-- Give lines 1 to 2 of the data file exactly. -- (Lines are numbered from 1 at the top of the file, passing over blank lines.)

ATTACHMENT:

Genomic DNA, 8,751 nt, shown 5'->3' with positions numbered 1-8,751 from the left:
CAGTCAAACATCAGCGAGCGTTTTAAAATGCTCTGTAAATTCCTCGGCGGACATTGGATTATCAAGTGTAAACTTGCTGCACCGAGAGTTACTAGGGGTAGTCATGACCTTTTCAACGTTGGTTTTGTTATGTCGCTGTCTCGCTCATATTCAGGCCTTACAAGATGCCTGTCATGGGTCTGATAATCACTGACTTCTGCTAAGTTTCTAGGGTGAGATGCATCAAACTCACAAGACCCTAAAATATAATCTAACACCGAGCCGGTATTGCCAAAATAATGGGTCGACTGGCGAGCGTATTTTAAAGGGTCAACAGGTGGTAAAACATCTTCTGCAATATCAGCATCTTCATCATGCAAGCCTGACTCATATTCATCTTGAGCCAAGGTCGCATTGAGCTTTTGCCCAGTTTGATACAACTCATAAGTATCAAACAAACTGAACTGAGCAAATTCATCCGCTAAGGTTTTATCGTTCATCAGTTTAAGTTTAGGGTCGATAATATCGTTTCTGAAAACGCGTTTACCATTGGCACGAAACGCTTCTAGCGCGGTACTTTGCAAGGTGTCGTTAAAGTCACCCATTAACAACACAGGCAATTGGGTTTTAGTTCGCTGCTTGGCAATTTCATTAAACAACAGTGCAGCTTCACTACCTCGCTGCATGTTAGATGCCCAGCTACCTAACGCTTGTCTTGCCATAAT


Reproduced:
Genomic DNA, 8,751 nt, shown 5'->3' with positions numbered 1-8,751 from the left:
CAGTCAAACATCAGCGAGCGTTTTAAAATGCTCTGTAAATTCCTCGGCGGACATTGGATTATCAAGTGTAAACTTGCTGCACCGAGAGTTACTAGGGGTAGTCATGACCTTTTCAACGTTGGTTTTGTTATGTCGCTGTCTCGCTCATATTCAGGCCTTACAAGATGCCTGTCATGGGTCTGATAATCACTGACTTCTGCTAAGTTTCTAGGGTGAGATGCATCAAACTCACAAGACCCTAAAATATAATCTAACACCGAGCCGGTATTGCCAAAATAATGGGTCGACTGGCGAGCGTATTTTAAAGGGTCAACAGGTGGTAAAACATCTTCTGCAATATCAGCATCTTCATCATGCAAGCCTGACTCATATTCATCTTGAGCCAAGGTCGCATTGAGCTTTTGCCCAGTTTGATACAACTCATAAGTATCAAACAAACTGAACTGAGCAAATTCATCCGCTAAGGTTTTATCGTTCATCAGTTTAAGTTTAGGGTCGATAATATCGTTTCTGAAAACGCGTTTACCATTGGCACGAAACGCTTCTAGCGCGGTACTTTGCAAGGTGTCGTTAAAGTCACCCATTAACAACACAGGCAATTGGGTTTTAGTTCGCTGCTTGGCAATTTCATTAAACAACAGTGCAGCTTCACTACCTCGCTGCATGTTAGATGCCCAGCTACCTAACGCTTGTCTTGCCATAAT